Total manufacturing output in the United States has never been higher, yet manufacturing jobs continue to decline. New oil rigs are being built, but oil jobs are disappearing. Mines are extracting more ore from the ground than ever, but again, fewer jobs. Every new industrial robot replaces 5.7 jobs. These trends are accelerating.
Automation is happening. Jobs are already being lost to machines at an ever-increasing rate, and despite the optimism of the report above those jobs are not being replaced. A large number of laid-off workers are taking longer to find new jobs, and these are not as well-paid, are lower-skilled and have fewer benefits. Net discretionary income per household is declining rapidly. People are working two jobs and longer hours, and/or in the gig economy with all of its uncertainty. The middle class is disappearing, and yet humanity has never had so much wealth.
This is a well researched, written and thoughtful article that argues that while we want automation to happen, the benefits of the massive productivity and wealth generated must, as an imperative, be spread across all of our society. Taxpayers deserve to benefit from the state-funded research and development into the technologies driving the automation revolution, and as a society we need to decouple income from work.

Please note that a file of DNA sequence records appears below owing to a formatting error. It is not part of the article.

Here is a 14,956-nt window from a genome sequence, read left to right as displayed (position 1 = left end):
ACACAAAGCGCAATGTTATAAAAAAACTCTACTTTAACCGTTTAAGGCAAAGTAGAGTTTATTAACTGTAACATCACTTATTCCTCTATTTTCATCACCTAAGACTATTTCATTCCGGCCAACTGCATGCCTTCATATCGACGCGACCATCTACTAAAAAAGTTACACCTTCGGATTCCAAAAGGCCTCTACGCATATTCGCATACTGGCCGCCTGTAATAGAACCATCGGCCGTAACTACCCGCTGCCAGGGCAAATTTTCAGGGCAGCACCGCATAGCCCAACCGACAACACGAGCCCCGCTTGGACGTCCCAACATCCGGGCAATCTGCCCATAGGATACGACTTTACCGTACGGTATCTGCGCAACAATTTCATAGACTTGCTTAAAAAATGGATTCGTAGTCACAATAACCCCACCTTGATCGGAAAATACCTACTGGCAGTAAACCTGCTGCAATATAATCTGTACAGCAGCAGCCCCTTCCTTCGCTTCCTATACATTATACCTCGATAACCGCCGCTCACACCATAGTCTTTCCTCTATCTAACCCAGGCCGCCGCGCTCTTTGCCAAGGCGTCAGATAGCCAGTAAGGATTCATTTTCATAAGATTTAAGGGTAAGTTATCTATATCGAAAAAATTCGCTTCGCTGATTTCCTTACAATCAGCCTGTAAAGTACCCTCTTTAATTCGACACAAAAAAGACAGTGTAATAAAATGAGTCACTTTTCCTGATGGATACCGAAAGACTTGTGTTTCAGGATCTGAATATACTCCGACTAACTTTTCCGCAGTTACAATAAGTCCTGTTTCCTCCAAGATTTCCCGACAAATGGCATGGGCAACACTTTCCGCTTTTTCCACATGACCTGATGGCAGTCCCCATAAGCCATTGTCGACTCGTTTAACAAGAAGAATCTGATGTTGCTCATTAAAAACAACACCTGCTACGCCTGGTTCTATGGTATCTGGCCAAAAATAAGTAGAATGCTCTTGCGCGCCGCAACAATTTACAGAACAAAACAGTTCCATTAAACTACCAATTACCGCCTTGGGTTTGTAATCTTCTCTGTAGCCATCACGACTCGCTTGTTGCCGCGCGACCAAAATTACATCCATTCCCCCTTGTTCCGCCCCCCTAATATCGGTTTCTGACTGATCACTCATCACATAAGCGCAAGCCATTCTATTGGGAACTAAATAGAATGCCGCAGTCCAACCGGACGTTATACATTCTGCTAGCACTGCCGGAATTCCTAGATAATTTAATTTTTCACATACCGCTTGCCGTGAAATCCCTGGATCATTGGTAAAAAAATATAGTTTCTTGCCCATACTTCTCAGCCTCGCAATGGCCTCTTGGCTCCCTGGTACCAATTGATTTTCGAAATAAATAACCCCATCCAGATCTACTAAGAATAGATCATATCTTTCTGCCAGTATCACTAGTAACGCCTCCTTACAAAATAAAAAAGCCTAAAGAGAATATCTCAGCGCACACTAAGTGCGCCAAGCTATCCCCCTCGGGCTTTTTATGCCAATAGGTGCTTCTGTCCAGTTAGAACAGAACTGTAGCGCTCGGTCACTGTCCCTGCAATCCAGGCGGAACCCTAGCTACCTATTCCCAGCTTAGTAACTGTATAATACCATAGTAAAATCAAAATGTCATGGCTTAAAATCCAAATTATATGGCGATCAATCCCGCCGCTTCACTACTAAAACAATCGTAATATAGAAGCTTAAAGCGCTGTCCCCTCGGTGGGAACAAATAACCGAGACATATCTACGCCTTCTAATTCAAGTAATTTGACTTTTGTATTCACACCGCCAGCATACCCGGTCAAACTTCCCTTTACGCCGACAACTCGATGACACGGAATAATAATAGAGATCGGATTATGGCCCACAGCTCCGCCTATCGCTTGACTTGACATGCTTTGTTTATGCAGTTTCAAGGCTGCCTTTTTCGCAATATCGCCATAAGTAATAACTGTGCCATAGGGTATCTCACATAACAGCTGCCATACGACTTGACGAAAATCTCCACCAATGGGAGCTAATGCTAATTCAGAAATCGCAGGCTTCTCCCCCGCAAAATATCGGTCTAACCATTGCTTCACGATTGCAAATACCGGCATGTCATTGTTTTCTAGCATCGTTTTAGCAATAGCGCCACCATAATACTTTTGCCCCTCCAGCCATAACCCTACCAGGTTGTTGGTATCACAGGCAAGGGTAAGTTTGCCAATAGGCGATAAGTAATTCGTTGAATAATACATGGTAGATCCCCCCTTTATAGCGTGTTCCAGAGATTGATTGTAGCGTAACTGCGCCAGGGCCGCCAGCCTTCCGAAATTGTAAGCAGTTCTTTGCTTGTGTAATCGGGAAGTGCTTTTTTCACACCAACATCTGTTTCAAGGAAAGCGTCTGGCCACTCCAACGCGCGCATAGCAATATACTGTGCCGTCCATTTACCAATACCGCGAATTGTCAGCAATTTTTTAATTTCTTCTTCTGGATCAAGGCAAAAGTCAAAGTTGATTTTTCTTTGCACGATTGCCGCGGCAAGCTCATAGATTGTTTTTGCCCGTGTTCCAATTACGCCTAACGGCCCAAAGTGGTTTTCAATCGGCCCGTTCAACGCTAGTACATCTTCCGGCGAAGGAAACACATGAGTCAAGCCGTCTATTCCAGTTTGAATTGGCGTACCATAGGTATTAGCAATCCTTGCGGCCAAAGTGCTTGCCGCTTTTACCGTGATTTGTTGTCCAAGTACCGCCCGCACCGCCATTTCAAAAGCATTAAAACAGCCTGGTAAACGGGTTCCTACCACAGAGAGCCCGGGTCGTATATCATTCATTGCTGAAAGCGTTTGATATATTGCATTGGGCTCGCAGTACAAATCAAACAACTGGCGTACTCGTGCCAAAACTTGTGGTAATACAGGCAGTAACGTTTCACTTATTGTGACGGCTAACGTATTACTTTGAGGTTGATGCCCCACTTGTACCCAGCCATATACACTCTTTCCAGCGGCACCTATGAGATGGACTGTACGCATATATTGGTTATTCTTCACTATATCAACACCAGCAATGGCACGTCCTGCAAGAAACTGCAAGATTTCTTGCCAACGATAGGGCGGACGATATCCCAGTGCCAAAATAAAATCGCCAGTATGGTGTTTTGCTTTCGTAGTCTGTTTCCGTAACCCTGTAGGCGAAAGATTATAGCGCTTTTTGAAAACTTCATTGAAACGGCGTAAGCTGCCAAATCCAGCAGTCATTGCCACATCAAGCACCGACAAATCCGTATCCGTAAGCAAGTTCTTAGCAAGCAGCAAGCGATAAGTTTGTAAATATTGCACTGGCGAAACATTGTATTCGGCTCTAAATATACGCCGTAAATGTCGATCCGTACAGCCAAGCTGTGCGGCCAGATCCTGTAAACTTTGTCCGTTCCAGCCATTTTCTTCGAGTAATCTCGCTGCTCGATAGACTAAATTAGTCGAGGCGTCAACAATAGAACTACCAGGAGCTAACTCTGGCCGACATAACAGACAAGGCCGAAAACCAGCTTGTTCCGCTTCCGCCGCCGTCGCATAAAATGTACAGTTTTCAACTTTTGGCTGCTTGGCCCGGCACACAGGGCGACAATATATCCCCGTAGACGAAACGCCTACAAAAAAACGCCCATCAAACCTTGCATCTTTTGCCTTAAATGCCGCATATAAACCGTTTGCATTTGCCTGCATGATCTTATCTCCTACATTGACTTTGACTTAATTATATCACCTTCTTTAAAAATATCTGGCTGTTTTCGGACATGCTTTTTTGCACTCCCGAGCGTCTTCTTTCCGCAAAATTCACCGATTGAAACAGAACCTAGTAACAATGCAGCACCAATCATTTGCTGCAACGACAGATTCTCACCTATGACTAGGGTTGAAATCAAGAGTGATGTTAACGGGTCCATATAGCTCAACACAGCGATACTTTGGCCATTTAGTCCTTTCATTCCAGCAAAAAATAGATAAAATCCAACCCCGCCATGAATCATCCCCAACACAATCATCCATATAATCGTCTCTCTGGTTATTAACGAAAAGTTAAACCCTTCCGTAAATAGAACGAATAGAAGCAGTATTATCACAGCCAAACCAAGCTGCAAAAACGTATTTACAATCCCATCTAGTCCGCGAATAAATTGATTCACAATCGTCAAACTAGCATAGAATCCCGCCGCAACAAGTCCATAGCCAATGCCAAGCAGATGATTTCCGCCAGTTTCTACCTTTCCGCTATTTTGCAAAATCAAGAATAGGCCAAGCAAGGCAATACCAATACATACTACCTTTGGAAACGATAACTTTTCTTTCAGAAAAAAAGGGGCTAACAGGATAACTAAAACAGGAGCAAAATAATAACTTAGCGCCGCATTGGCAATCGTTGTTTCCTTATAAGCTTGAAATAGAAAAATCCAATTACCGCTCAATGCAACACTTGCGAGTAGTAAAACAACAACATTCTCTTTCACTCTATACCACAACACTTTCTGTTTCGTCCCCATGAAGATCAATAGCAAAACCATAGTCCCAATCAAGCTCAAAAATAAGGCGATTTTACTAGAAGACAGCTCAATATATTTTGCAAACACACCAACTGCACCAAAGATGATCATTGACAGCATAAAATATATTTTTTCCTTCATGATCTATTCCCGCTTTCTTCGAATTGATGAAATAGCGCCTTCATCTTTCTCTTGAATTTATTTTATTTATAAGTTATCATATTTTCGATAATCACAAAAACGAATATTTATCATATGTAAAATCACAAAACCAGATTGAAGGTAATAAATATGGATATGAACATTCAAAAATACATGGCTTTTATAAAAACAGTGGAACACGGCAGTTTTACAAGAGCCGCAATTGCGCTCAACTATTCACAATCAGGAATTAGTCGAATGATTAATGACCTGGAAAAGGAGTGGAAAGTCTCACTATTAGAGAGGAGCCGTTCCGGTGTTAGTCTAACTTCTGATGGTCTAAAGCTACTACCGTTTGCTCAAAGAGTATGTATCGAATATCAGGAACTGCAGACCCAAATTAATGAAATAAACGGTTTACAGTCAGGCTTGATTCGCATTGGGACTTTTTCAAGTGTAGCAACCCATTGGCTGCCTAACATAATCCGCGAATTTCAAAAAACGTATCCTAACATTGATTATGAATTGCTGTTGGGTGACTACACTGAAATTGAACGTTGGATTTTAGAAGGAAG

Interesting yes, but how does learning fit into all of this? Perhaps we need to look at automation and transformation of work trends with our students? Maybe we could (again) look at trends and projected skill shortages with our community members and collectively talk about our children’s and communities’ futures? Do we need to re-examine how we can best learn for the future? How can learning help us be prepared to thrive?